I spent the last couple of days trying to understand the different asymptotic notations but it seems I'm hitting some conflicting information.

For context, I believe I've understood the formal definition of different notations, as they are fairly similar to the definition of limit I've learned before. It also seems to me that, in practice when people talk about $$Big\;O$$, they're most likely referring to $$Big\;\Theta$$ for the worse case (e.g., the discussion of $$Big\; O$$ in this CMU handout).

Here is what confuses me:

In this Reddit post, some commenters claimed that any function is $$Big\;O$$ / $$Big\;\Theta$$ / $$Big\;\Omega$$ of itself. I'm okay with this because it reflects the definition. However, this phrasing seems to imply that when we say $$f(n) = O(g(n))$$, $$g(n)$$ isn't necessarily of the 'clean' forms $$n$$, $$log(n)$$, or $$n^2$$. For example, using the above phrasing, it seems correct to say that $$n^2 - 3n + 4 = O(n^2 - 3n + 4)$$, which leads me to this explanation of little o on Wikipedia.

To summarize, it says:

$$f(x) = o(g(x)$$ as $$x \to \infty$$

if for every positive constant $$ε$$ there exists a constant $$x_{0}$$ such that

$${\displaystyle |f(x)|\leq \varepsilon g(x)\quad {\text{ for all }}x\geq x_{0}.}$$

Per this definition, it seems correct to say $$f(n) = o(g(n))$$ for $$f(n) = n^2 - 3n + 4$$ and $$g(n) = 2n^2$$ because $$g(n) ≥ f(n)$$ for $$n ≥ 1$$ for all positive values of $$ε$$.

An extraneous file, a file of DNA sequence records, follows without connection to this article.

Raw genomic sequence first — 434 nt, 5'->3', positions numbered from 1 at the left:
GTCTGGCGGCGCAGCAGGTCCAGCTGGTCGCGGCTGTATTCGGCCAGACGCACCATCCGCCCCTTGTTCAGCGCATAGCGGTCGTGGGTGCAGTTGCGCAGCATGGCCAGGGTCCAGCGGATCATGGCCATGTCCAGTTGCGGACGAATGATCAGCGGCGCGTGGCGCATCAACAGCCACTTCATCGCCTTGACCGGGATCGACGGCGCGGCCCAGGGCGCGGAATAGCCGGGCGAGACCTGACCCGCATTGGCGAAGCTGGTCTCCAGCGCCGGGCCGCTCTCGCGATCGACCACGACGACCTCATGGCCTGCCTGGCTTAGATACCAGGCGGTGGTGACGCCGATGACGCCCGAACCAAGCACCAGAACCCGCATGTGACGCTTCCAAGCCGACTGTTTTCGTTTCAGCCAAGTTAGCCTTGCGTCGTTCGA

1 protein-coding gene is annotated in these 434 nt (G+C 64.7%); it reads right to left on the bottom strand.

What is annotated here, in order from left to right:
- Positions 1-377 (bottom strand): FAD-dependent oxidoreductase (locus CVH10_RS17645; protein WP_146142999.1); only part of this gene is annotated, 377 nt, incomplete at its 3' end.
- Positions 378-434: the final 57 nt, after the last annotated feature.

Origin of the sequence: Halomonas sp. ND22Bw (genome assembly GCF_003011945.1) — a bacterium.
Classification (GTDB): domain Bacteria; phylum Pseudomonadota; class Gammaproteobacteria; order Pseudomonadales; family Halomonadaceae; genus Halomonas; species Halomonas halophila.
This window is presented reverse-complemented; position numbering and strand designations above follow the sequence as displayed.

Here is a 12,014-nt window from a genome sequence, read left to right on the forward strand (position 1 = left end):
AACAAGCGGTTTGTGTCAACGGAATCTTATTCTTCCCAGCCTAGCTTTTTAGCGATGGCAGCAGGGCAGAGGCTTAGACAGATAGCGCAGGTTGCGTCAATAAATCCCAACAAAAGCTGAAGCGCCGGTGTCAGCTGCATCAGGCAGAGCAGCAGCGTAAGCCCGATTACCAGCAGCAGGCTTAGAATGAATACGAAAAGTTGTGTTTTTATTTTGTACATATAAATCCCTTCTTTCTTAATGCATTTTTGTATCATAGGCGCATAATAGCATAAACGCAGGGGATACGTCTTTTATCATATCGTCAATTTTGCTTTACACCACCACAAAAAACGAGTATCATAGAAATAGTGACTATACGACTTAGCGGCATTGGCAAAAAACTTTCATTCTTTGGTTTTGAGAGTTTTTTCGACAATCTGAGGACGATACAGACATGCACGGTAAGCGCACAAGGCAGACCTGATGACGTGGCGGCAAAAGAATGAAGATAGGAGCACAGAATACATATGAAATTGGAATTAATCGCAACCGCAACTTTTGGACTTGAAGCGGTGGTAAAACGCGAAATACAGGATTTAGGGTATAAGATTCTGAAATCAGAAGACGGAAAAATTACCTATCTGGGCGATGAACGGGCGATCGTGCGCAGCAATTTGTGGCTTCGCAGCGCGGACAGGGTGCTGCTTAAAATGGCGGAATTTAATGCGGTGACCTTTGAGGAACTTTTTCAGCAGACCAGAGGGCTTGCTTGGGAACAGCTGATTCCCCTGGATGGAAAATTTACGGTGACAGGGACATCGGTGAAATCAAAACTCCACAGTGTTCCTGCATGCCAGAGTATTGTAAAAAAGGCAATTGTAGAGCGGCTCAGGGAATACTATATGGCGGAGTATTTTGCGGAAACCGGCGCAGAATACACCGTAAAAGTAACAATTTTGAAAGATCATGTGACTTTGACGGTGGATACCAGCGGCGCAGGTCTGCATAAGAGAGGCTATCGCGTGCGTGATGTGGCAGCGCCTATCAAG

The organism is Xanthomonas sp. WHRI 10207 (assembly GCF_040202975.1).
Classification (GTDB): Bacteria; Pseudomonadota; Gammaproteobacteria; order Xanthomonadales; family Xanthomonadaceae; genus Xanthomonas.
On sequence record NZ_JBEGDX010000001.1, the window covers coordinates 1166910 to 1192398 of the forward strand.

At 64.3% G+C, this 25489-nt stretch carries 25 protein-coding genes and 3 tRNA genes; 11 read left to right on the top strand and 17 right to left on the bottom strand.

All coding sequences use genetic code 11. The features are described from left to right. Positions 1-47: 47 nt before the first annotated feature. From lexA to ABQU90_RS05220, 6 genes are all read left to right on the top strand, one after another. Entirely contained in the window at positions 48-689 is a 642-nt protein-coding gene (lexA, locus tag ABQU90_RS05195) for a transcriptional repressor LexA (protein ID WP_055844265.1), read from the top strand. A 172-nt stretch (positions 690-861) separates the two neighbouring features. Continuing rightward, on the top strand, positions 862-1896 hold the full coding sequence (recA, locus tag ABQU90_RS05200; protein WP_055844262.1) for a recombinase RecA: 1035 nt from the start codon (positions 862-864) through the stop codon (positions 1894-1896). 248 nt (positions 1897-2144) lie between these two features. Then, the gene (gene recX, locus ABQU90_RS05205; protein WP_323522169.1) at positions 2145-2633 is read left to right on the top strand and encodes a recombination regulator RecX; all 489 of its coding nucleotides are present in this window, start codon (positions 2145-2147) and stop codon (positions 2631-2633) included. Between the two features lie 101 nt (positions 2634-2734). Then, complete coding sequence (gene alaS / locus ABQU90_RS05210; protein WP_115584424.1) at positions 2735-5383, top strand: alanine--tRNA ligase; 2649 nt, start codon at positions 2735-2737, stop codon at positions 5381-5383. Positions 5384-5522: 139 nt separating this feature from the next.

However, the CMU handout linked above also has a section at the end that explains little o, where it says $$f(n) = o(g(n))$$ when $$\lim\limits_{n \to \infty} \frac{f(n)}{g(n)} = 0$$.

This seems incompatible with the example I gave above for Wikipedia's definition, because $$\lim\limits_{n \to \infty} \frac{n^2 - 3n + 4}{2n^2} = \frac12$$

How should I reconcile these two definitions?

Thank you very much!

The two definitions are equivalent and it is not true that $$n^2 - 3n + 4 = o(2 \cdot n^2)$$.
The arbitrary positive $$\varepsilon$$ in the definition is a real number, not just positive integer. For example for $$\varepsilon = \frac14$$ we do not have $$n^2 - 3n + 4 \leq \varepsilon \cdot 2n^2$$ for large enough $$n$$.
• Not in general. For example if we take $f(n) = \begin{cases}n, & \text{$n$even} \\ 0, & \text{$n$odd}\end{cases}$, then $f(n) = O(n)$, $f(n)$ is not $\Theta(n)$, and not in $o(n)$. Commented Jan 2 at 6:26